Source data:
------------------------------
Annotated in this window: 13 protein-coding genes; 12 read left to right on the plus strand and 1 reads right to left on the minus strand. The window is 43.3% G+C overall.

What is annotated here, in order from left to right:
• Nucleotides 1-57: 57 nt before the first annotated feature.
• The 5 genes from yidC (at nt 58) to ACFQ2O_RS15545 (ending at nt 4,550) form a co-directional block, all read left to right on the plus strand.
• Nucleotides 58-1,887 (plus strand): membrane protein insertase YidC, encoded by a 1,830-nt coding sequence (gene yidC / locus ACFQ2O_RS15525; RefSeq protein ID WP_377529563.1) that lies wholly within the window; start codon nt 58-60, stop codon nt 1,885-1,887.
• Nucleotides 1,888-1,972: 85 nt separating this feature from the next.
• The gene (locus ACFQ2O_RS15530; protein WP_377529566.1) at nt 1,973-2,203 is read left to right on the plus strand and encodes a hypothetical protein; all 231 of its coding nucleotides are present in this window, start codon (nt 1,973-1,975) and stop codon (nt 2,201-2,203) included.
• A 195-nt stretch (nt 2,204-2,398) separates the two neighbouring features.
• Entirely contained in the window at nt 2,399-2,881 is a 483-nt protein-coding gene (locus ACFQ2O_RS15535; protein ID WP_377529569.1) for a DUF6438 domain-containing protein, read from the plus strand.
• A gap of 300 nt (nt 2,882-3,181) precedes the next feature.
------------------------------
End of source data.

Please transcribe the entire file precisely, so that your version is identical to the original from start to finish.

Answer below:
Annotated in this window: 13 protein-coding genes; 12 read left to right on the plus strand and 1 reads right to left on the minus strand. The window is 43.3% G+C overall.

What is annotated here, in order from left to right:
• Nucleotides 1-57: 57 nt before the first annotated feature.
• The 5 genes from yidC (at nt 58) to ACFQ2O_RS15545 (ending at nt 4,550) form a co-directional block, all read left to right on the plus strand.
• Nucleotides 58-1,887 (plus strand): membrane protein insertase YidC, encoded by a 1,830-nt coding sequence (gene yidC / locus ACFQ2O_RS15525; RefSeq protein ID WP_377529563.1) that lies wholly within the window; start codon nt 58-60, stop codon nt 1,885-1,887.
• Nucleotides 1,888-1,972: 85 nt separating this feature from the next.
• The gene (locus ACFQ2O_RS15530; protein WP_377529566.1) at nt 1,973-2,203 is read left to right on the plus strand and encodes a hypothetical protein; all 231 of its coding nucleotides are present in this window, start codon (nt 1,973-1,975) and stop codon (nt 2,201-2,203) included.
• A 195-nt stretch (nt 2,204-2,398) separates the two neighbouring features.
• Entirely contained in the window at nt 2,399-2,881 is a 483-nt protein-coding gene (locus ACFQ2O_RS15535; protein ID WP_377529569.1) for a DUF6438 domain-containing protein, read from the plus strand.
• A gap of 300 nt (nt 2,882-3,181) precedes the next feature.